Name spellings that interchange vowels with consonants (or the other way around), usually create spellings that have a different soundex code. A Soundex search for Chaney will not catch the Chaney spelling.
The exceptions are for names that have more than three separate consonant sounds after the initial letter. Letters after the third consonant sound (after the first letter) are ignored in Soundex searches.
Review your conclusions. Take a second look at material you compiled early in your research. Be willing to question research your “finished” years ago. Admit mistakes when you make them. It’s not the end of the world. You should want your research to be correct. Genealogy is not a crusade to show your first conclusion was right no matter what. We all learn as we research and sometimes we learn that our first conclusion was not right.
Bondsmen should know the person for whom they are signing a bond. They probably trust them as well–or at least they should.
The residences of bondsmen are potential clues as to the general area where the person for whom they signed the bond lived. Depending upon what you know–that could be helpful. In 1903, Herman Haase had two men serve as his bondsmen on his bond. Herman lived nearly twenty miles from where the estate’s property was located. His bondsmen lived near him–not near where the property was located–because they knew him.
County borders are important, but they are not the only ones that can change. Borders for smaller political jurisdictions, such as cities and townships, can change as well. My “Pennsylvania problem” required a knowledge of when the townships changed. In my case it was those borders that was the problem, not the county ones.
It’s rare to get pictures in newspaper clipping from this era, but there’s one for Philip Troutfetter in this 1902 account of his exploits.
The newspaper also includes a few statements that have never been located in other records. It also somewhat incorrectly characterizes how he got the money from his mother-in-law and he was never completely prosecuted on the charges. To date, we have not located information on his supposed correspondent’s columns from Cuba either.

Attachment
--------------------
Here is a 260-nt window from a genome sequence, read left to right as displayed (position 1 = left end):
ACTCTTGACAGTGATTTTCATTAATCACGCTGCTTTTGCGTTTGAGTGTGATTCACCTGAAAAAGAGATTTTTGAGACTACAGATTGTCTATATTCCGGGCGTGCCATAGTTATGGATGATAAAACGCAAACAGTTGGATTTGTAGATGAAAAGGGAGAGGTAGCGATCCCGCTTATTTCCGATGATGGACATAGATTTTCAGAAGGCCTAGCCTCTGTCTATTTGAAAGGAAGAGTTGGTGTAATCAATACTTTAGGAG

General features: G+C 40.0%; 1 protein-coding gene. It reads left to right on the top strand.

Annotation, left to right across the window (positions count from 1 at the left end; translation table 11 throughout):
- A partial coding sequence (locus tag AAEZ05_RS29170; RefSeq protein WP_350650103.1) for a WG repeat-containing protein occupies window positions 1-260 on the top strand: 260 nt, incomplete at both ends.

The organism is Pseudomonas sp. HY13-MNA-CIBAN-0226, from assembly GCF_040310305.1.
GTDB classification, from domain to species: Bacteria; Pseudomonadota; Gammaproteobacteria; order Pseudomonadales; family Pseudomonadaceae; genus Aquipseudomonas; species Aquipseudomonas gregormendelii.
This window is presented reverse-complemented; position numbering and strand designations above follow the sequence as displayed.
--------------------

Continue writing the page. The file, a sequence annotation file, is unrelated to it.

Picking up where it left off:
This newspaper item was located on GenealogyBank.
Search NewsBank’s GenealogyBank for your ancestors.
People do not live in alphabetical order. When viewing earlier records, determine if the records have been put in rough alphabetical order. That strips some of the geographic residential clues that some records provide. The names in this 1800 census all live in the same township, but are not necessarily “close” neighbors as the names have been grouped by initial letter of the last name.
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Sometimes a census record is all we have to indicate that an ancestor lived until a certain point in time and that enumeration is often used as a “last alive on” date. Whenever I see an unsourced death date of 1800, 1810, etc. for an ancestor in an online tree or any reference, I wonder:
did someone enter his death date as “after 1800” and did someone (or their software) strip the “after” from that date?
Several genealogists indicate that a relative died in 1800–no source. The last census in which he is recorded is 1800. While I don’t use these unsourced dates of death in my own records, I still wonder if there is any credence to the year of death they have. Did they find something that I have overlooked?
But when the year ends in a “0,” I really wonder if the “after” got stripped from the approximate date of death.
Not everyone who owned land lived on it.
Deeds of sale and acquisition may indicate where the property owner actually lived. Some property tax records (if still extant) may indicate properties that were owned by non-residents. Heirs may own property even after they have left an area and, in the early days of settlement, speculators may acquire larger amounts of property in hopes of turning a profit.
If your ancestor owned property, he somehow acquired it. If there is no apparent deed for him in the index of records, consider the following possibilities:
- your relative inherited the property and there was no actual deed of acquisition–the will served as the deed
- your ancestor’s name was spelled really incorrectly on the deed–minor spelling issues aside, this was usually not the case
- your ancestor acquired the property via a patent–which somehow never was recorded
- your ancestor’s deed simply did not get in the index
- the county boundary changed and the acquisition records are recorded in the county where the property was located at the time it was acquired
- the deed never was recorded
- you overlooked it in the index